• To determine whether the protective effects of selenium are due to its ability to activate the estrogen receptor.

Research is supported by three cores:

Core A


Core B

Statistics and Microarray

Core C



Olivo SE, Hilakivi-Clarke L. Opposing effects of prepubertal low and high fat n-3 polyunsaturated fatty acid diets on rat mammary tumorigenesis. Carcinogenesis 2005;26:1563-72.

Trock BJ, Hilakivi-Clarke L, Clarke R. Meta-Analysis of soy intake and breast cancer risk. JNCI  2006;98:459-71.

De Assis S, Khan G, Hilakivi-Clarke L. High birth weight increases mammary tumorigenesis in rats. Int J Cancer 2006;119(7):1537-46.

De Assis S, Wang M, Goel S, et al. Increased carcinogen-induced mammary tumorigenesis and activation of MAPK in obese (fa/fa) Zucker rats exposed to pregnancy hormonal environment. J Nutr 2006;136:998-1004.

Hilakivi-Clarke L, Olivo SE, Shajahan A, et al. Mechanisms mediating the effects of prepubertal (n-3) polyunsaturated fatty acid diet on breast cancer risk in rats. J Nutr2005 Dec;135(12 Suppl):2946S-2952S.

Yu B, Khan G, Hilakivi-Clarke L. Maternal dietary exposure to fiber during pregnancy and mammary tumorigenesis among rat offspring. Int J Cancer 2006;119(10)2279-86.

Shah S, Islam MN, Dakshanamurthy S, et al. The molecular basis of vitamin D receptor and beta-catenin crossregulation. Mol Cell 2006 Mar 17;21(6):799-809.

Smeds AI, Hakala K, Hurmerinta TT, et al. Determination of plant and enterolignans in human serum by high-performance liquid chromatography with tandem mass spectrometric detection. J Pharm Biomed Anal 2006;41(3):898-905.

Saarinen NM, Penttinen PE, Smeds AI, et al. Structural determinants of plant lignans for growth of mammary tumors and hormonal responses in vivo. J Steroid Biochem Mol Biol 2005 Feb;93(2-5):209-19. Epub 2005 Feb 1.

Smeds AI, Saarinen NM, Eklund PC, et al. New lignan metabolites in rat urine. J Chromatogr B Analyt Technol Biomed Life Sci2005 Feb 25;816(1-2):87-97.

Kotsopoulos J, Olopado OI, Ghadirian P, et al. Changes in body weight and the risk of breast cancer in BRCA1 and BRCA2 mutation carriers. Breast Cancer Res2005;7(5):R833-43. Epub 2005 Aug 19.

Rosen EM, Fan S, Isaacs C. BRCA1 in hormonal carcinogenesis: basic and clinical research. Endocr Relat Cancer 2005 Sep;12(3):533-48. Review.

Kinnunen Ti, Pasanen M, Aittasalo M, et al. Preventing excessive weight gain during pregnancy – a controlled trial in primary health care. Eur J Clin Nutr 2007 Jan 17; [Epub ahead of print]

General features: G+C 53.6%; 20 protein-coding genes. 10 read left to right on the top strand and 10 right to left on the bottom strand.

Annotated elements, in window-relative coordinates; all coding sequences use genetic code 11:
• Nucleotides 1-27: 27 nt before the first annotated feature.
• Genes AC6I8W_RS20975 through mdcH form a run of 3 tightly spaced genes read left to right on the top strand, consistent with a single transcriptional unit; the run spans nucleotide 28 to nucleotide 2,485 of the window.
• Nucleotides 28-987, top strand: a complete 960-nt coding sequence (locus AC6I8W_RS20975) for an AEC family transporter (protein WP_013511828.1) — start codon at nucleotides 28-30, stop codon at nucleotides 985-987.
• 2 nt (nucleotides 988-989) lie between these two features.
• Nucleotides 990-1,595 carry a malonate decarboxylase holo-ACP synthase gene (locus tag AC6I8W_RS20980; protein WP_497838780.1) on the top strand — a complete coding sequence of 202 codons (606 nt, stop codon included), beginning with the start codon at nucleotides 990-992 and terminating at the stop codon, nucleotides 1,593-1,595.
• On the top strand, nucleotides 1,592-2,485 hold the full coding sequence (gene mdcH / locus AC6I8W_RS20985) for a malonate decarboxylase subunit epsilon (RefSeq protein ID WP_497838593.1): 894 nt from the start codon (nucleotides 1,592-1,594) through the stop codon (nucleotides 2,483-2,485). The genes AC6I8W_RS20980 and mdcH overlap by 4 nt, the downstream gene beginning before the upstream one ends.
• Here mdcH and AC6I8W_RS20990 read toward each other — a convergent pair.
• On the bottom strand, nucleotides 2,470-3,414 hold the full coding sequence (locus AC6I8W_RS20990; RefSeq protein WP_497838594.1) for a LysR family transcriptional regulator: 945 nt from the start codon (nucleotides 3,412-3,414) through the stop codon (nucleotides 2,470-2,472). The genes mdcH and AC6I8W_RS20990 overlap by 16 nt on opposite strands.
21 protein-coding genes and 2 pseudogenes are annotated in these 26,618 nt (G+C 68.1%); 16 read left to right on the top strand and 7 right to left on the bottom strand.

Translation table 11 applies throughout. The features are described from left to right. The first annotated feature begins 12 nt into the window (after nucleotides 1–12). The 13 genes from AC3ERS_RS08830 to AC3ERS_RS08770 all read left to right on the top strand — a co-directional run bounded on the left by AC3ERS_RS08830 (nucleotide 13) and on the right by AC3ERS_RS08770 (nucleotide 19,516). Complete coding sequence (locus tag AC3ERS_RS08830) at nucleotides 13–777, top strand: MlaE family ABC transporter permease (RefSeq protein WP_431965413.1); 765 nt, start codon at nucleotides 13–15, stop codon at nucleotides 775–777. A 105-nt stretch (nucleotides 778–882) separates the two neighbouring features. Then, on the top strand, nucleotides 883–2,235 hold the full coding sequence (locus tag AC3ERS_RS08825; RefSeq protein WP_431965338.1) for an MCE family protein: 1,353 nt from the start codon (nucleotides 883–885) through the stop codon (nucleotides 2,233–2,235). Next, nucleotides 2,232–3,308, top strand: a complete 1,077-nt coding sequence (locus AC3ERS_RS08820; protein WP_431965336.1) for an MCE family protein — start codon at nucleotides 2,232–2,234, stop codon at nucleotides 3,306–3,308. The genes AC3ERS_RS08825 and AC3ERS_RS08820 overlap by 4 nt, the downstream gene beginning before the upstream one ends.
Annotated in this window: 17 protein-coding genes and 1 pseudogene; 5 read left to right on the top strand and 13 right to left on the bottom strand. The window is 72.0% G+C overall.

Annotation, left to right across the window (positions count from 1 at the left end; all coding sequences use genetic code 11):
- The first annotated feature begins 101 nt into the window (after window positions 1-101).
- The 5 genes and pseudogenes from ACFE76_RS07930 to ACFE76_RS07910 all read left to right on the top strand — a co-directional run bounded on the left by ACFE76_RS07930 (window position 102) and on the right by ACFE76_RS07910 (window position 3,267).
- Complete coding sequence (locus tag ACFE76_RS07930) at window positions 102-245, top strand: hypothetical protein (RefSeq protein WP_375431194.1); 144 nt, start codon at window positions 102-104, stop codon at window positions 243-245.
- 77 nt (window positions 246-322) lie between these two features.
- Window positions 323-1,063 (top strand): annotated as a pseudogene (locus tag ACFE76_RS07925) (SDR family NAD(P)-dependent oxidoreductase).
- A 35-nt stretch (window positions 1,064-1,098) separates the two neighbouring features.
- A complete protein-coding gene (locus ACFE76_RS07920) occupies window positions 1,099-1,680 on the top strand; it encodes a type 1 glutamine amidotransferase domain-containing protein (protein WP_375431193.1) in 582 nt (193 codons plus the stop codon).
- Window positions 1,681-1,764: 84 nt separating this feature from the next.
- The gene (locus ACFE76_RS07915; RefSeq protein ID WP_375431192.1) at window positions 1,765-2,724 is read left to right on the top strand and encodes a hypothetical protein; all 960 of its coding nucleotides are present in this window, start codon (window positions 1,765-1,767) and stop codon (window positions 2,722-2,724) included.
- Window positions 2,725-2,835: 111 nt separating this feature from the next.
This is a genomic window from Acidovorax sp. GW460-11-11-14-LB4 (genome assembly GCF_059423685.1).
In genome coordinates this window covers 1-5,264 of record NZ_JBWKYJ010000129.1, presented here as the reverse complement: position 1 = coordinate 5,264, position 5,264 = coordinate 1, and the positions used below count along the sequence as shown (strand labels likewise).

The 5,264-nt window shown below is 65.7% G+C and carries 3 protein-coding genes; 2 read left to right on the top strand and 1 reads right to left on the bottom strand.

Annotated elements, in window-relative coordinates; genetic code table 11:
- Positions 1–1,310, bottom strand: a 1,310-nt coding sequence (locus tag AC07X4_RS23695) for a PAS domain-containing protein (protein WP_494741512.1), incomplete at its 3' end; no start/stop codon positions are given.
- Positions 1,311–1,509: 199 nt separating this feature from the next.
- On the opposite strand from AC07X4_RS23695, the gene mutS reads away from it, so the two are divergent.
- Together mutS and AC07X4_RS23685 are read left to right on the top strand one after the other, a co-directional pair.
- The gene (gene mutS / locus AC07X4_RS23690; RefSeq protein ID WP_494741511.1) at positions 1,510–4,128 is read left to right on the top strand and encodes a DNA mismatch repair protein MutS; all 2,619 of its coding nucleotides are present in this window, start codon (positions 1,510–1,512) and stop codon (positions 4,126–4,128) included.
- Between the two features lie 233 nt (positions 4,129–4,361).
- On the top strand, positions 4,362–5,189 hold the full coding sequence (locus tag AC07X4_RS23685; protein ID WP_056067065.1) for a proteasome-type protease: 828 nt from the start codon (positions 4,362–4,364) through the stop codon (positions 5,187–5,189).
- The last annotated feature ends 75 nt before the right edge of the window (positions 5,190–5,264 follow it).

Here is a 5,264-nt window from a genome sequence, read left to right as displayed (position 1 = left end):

Hilakivi-Clarke L, Luoto R, Huttunen T, Koskenvuo M. Pregnancy weight gain and premenopausal breast cancer risk. J Reprod Med 2005 Nov;50(11):811-6.

Albanese C, Rodriguez O, Johnson M, Fricke S. Models of Prostate Cancer. Drug Discovery: Disease Models 2005;2(1) 7-13.

Fricke S, Rodriguez O, VanMeter J, et al. In Vivo Magnetic Resonance Volumetric and Spectroscopic Analysis of Mouse Prostate Cancer Models. Prostate 2006 May 15;66(7):708-17.

Rodriguez O, Fricke S, Chien C, et al. Contrast-enhanced in vivo imaging of breast and prostate cancer cells by MRI. Cell Cycle 2006;4;5(1) 113-119

Leslie K, Lang C, Devgan G, et al. Cyclin D1 is transcriptionally regulated by and required for transformation by activated signal transducer and activator of transcription 3. Cancer Research 2006 Mar 1;66(5):2544-2552.

Wang Z, Wang Y, Xuan J, et al. Optimized multilayer perceptrons for molecular classification and diagnosis using genomic data. Bioinformatics 2006;22: 755-761.

Xuan J, Hoffman E, Clarke R, Wang Y. Normalization of microarray data by iterative nonlinear regression. 5th IEEE Symposium on Bioinformatics and Bioengineering (BIBE'05), pp. 267-270, 2005.

Zhu Y, Singh B, Hewitt S, et al. Expression patterns among interferon regulatory factor-1, human X-box binding protein-1, nuclear factor kappa B, nucleophosmin, estrogen receptor-alpha and progesterone receptor proteins in breast cancer tissue microarrays. Int J Oncol 2006;28:67-76.

Riggins RB, Bouton AH, Liu MC, Clarke R. Antiestrogens, aromatase inhibitors, and apoptosis in breast cancer. Vitam Horm 2005;71:201-37.